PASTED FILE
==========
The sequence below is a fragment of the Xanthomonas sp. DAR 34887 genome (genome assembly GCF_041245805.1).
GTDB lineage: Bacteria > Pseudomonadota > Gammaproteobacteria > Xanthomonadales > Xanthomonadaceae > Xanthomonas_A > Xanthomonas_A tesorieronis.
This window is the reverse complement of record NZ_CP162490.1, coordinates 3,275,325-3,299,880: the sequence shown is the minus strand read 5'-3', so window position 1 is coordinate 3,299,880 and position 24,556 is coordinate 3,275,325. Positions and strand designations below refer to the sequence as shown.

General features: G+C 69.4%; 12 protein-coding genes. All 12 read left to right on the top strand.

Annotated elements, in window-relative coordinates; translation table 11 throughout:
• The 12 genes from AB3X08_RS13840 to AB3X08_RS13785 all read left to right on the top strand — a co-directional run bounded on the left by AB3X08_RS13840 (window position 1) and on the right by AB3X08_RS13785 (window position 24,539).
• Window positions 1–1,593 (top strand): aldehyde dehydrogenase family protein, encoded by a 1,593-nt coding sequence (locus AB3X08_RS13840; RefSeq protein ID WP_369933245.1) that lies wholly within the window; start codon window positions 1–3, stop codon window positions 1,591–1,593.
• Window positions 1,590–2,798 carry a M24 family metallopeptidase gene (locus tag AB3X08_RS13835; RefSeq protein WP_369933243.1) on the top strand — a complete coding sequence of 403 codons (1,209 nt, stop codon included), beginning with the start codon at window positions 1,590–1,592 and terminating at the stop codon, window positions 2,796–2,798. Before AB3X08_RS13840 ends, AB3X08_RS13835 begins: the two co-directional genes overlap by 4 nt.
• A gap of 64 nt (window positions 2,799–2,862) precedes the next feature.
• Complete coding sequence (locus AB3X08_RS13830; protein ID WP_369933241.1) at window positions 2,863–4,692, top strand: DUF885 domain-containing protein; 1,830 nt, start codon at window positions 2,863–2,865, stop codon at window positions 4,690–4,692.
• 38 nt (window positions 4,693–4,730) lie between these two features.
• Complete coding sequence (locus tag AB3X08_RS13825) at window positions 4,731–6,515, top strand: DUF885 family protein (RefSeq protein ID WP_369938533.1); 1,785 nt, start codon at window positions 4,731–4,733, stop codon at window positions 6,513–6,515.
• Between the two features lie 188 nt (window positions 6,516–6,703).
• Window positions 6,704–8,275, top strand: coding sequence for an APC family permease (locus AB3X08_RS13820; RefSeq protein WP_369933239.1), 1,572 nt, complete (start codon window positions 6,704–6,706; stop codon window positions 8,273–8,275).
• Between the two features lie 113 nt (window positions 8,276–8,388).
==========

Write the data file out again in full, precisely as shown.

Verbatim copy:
The sequence below is a fragment of the Xanthomonas sp. DAR 34887 genome (genome assembly GCF_041245805.1).
GTDB lineage: Bacteria > Pseudomonadota > Gammaproteobacteria > Xanthomonadales > Xanthomonadaceae > Xanthomonas_A > Xanthomonas_A tesorieronis.
This window is the reverse complement of record NZ_CP162490.1, coordinates 3,275,325-3,299,880: the sequence shown is the minus strand read 5'-3', so window position 1 is coordinate 3,299,880 and position 24,556 is coordinate 3,275,325. Positions and strand designations below refer to the sequence as shown.

General features: G+C 69.4%; 12 protein-coding genes. All 12 read left to right on the top strand.

Annotated elements, in window-relative coordinates; translation table 11 throughout:
• The 12 genes from AB3X08_RS13840 to AB3X08_RS13785 all read left to right on the top strand — a co-directional run bounded on the left by AB3X08_RS13840 (window position 1) and on the right by AB3X08_RS13785 (window position 24,539).
• Window positions 1–1,593 (top strand): aldehyde dehydrogenase family protein, encoded by a 1,593-nt coding sequence (locus AB3X08_RS13840; RefSeq protein ID WP_369933245.1) that lies wholly within the window; start codon window positions 1–3, stop codon window positions 1,591–1,593.
• Window positions 1,590–2,798 carry a M24 family metallopeptidase gene (locus tag AB3X08_RS13835; RefSeq protein WP_369933243.1) on the top strand — a complete coding sequence of 403 codons (1,209 nt, stop codon included), beginning with the start codon at window positions 1,590–1,592 and terminating at the stop codon, window positions 2,796–2,798. Before AB3X08_RS13840 ends, AB3X08_RS13835 begins: the two co-directional genes overlap by 4 nt.
• A gap of 64 nt (window positions 2,799–2,862) precedes the next feature.
• Complete coding sequence (locus AB3X08_RS13830; protein ID WP_369933241.1) at window positions 2,863–4,692, top strand: DUF885 domain-containing protein; 1,830 nt, start codon at window positions 2,863–2,865, stop codon at window positions 4,690–4,692.
• 38 nt (window positions 4,693–4,730) lie between these two features.
• Complete coding sequence (locus tag AB3X08_RS13825) at window positions 4,731–6,515, top strand: DUF885 family protein (RefSeq protein ID WP_369938533.1); 1,785 nt, start codon at window positions 4,731–4,733, stop codon at window positions 6,513–6,515.
• Between the two features lie 188 nt (window positions 6,516–6,703).
• Window positions 6,704–8,275, top strand: coding sequence for an APC family permease (locus AB3X08_RS13820; RefSeq protein WP_369933239.1), 1,572 nt, complete (start codon window positions 6,704–6,706; stop codon window positions 8,273–8,275).
• Between the two features lie 113 nt (window positions 8,276–8,388).